Some thirty years later, the school building was condemned and lost its twelve-grade status. Milo Academy had been built by that time as a boarding academy so students in grades 11 and 12 began attending there. In 1956 construction begin on a totally new facility in phases, the last being construction of a new gymnasium in the late 1970s, this building still stands today. At that time, the school’s name was changed to Rogue River Junior Academy. The school continued to educate many spectacular students throughout the next several decades with a few small changes here and there.  A kindergarten program was added in 1986, the name was changed again in 1993 to Rogue Valley Adventist School, and a pre-kindergarten program was added in 2007. 

The decision to expand the school by once again adding grades 11 & 12 to make this a senior academy, came from concerns expressed by families that did not want to send their children away in order to provide them with a Seventh-day Adventist education.  The administration and board had been hearing these comments from parents for more than a decade. So in 2002 the RVAS Constituency voted to proceed with the process. Students were first enrolled in grades 11 & 12 for the 2004-2005 school year.  That year four students graduated and since then, with this year’s graduating class, 145 students will have completed their high school education here at Rogue Valley Adventist Academy.  

After many years of providing a place to learn and grow, this facility was beginning to show it’s age, so through the generous matching donation offer of a few, the goal was set to raise $300,000.00 by the beginning of 2016.  School families and community members alike gave to help raise the funds, which were then match with an additional donation of $600,000.00. After it was all said and done, RVAA surpassed their goal and was able to begin a massive remodel project with donated funds of 1.2 million dollars. As you can see, looking out over this beautiful campus, your donations have been put to good use.  Beautiful, energy efficient windows, new kitchen, new lighting, along with updated wiring though out the campus. Our technology received an upgrade with new computers, fiber optics, and a security system. The ancient boiler was replaced with a new state-of-the-art boiler, along with a clean-up to the boiler room. But what most visitors notice first is the landscaping that makes you feel like you’re at your favorite park.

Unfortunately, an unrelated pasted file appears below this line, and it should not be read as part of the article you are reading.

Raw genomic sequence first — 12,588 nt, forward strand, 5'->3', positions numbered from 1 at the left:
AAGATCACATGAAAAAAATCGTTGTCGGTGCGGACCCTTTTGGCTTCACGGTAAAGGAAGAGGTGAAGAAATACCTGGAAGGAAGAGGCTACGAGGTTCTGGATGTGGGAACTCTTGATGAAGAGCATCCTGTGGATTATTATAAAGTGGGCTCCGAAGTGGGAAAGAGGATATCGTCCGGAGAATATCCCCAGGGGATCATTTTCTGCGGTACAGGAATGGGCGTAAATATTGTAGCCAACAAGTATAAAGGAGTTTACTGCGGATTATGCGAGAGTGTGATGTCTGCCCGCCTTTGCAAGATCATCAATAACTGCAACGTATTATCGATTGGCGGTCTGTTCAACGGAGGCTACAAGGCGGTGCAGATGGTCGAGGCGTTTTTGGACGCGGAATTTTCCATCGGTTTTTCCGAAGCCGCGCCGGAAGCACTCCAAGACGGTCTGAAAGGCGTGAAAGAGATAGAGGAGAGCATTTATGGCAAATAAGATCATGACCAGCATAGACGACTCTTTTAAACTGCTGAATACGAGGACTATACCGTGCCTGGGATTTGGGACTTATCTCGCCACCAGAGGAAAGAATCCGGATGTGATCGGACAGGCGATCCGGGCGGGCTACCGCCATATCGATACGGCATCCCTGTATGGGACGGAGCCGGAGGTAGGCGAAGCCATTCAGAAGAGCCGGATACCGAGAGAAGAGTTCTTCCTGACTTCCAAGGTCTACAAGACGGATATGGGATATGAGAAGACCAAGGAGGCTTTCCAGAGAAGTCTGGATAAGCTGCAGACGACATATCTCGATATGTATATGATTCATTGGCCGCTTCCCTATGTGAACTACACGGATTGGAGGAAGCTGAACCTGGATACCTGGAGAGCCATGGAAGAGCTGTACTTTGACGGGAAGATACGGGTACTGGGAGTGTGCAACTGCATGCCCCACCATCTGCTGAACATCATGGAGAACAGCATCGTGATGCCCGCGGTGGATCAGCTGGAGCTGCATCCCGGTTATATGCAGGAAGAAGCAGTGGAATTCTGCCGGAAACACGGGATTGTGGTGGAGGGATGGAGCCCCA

The rich legacy of students who have attended this academy is impressive. Many have gone on to being leaders in our Adventist community, medical professionals, and fantastic educators in their own right. Many more have become successful entrepreneurs, and wonderful mothers and fathers. In fact, currently three alumnus have returned and work on shaping the minds and hearts of those who call Rogue Valley Adventist Academy there school. Because of our close community students currently attending have grandparents and great-grandparents who have received an education in these same buildings. Rogue Valley Adventist Academy, or by which ever name you know it as, has guided young people to the love of Jesus, and will continue to do so until we all meet again in the earth made new.